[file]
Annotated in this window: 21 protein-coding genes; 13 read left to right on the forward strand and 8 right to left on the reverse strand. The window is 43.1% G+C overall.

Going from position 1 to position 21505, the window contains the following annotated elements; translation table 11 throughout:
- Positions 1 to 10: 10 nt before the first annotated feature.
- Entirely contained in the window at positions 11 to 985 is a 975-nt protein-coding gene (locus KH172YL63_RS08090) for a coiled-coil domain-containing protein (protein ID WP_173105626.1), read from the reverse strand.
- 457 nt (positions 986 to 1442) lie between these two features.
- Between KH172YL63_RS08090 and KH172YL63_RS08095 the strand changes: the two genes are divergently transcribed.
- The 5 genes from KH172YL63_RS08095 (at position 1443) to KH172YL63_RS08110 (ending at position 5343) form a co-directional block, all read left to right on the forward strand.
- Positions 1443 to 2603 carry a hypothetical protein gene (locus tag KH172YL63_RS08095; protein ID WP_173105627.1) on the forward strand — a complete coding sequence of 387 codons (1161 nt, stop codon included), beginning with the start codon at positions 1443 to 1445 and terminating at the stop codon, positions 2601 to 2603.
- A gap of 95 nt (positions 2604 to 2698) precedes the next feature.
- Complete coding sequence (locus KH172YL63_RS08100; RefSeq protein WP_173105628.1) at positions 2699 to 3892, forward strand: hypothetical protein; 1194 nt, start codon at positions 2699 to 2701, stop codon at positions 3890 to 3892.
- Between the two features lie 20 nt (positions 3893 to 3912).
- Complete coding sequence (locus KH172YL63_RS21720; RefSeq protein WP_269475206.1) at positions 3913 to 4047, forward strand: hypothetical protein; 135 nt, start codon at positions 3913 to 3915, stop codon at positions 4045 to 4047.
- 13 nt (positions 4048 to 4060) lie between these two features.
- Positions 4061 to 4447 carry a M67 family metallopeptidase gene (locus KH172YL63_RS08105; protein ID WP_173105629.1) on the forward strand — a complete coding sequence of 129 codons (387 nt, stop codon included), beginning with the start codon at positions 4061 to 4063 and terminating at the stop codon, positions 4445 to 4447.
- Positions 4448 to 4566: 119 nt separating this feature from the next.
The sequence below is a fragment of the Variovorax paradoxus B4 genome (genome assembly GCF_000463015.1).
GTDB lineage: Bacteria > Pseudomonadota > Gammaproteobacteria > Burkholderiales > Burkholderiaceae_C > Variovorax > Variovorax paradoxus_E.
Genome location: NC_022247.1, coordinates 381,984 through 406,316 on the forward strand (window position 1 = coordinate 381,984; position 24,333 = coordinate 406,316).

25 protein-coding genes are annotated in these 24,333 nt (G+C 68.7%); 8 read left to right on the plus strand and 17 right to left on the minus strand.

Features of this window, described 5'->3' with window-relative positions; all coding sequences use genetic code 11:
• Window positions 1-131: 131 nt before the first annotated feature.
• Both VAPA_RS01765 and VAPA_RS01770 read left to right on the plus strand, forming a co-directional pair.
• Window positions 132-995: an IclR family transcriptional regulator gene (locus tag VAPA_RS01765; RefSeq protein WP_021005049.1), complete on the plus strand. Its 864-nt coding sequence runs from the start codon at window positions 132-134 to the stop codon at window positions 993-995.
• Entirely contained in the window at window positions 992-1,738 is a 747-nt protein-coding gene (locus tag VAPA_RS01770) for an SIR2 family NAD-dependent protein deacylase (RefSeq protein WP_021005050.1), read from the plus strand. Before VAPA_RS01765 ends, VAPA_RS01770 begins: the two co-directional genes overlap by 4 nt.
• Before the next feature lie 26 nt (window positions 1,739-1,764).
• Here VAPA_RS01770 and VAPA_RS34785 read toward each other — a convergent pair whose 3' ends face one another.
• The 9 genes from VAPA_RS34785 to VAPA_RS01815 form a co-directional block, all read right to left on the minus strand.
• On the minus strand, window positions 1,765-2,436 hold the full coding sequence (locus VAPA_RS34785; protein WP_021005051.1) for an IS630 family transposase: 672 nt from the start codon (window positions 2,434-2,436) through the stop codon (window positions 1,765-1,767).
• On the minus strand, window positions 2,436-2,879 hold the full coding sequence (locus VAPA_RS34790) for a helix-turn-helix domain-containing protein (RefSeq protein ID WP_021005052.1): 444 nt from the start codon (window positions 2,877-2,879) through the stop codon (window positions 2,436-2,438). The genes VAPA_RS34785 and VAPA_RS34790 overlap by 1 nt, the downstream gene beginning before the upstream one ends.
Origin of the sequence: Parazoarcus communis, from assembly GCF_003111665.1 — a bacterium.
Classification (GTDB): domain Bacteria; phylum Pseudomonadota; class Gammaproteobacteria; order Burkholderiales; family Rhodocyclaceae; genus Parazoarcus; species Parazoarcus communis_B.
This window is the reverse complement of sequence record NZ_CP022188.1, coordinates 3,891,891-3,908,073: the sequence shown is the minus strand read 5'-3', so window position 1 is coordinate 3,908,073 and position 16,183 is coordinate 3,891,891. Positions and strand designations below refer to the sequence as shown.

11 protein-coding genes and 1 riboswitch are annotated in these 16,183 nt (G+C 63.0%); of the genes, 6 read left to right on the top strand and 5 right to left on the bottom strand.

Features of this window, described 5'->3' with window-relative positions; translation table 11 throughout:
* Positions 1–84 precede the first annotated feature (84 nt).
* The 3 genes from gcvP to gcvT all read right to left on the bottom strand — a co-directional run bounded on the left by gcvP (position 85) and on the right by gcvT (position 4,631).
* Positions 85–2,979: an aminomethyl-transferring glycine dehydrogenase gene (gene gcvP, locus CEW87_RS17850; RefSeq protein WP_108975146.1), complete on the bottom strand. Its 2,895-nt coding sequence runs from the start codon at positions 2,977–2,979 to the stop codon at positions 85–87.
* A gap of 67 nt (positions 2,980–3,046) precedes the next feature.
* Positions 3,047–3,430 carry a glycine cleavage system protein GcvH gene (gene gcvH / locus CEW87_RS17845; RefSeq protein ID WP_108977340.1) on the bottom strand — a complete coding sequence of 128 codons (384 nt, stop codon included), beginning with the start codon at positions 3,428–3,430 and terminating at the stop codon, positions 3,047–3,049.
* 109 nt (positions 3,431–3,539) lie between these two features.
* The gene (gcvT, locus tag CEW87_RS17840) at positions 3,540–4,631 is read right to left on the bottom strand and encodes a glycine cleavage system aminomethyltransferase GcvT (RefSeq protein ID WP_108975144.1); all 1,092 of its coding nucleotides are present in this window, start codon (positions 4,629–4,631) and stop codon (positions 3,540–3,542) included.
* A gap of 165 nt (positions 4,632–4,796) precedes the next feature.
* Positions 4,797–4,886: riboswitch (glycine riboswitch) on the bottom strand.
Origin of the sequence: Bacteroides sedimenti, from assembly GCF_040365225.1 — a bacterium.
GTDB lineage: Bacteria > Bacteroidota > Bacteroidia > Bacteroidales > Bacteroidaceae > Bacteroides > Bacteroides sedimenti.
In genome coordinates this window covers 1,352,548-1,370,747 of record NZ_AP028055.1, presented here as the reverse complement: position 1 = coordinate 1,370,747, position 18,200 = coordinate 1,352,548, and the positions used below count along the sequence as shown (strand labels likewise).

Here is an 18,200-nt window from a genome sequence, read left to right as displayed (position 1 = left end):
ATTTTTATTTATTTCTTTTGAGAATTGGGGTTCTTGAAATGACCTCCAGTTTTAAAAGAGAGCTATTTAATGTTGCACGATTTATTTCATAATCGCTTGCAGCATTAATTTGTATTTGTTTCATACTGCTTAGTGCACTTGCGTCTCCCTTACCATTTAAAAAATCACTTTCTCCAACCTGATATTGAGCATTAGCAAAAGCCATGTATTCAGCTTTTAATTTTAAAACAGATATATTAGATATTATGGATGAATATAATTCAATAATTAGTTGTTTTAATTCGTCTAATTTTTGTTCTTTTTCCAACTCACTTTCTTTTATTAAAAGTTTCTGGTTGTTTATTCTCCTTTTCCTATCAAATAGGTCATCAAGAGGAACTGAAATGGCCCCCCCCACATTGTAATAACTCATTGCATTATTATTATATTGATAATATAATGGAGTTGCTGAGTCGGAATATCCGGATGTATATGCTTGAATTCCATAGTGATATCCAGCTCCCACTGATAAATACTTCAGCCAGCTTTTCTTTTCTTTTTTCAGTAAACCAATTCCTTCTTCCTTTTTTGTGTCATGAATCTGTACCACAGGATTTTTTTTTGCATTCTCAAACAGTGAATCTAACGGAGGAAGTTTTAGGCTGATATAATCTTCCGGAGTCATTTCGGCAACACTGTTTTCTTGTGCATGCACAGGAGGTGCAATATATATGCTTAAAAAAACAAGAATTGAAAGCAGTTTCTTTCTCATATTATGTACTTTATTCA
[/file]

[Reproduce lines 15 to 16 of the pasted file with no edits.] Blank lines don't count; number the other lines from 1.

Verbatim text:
- Positions 4448 to 4566: 119 nt separating this feature from the next.
The sequence below is a fragment of the Variovorax paradoxus B4 genome (genome assembly GCF_000463015.1).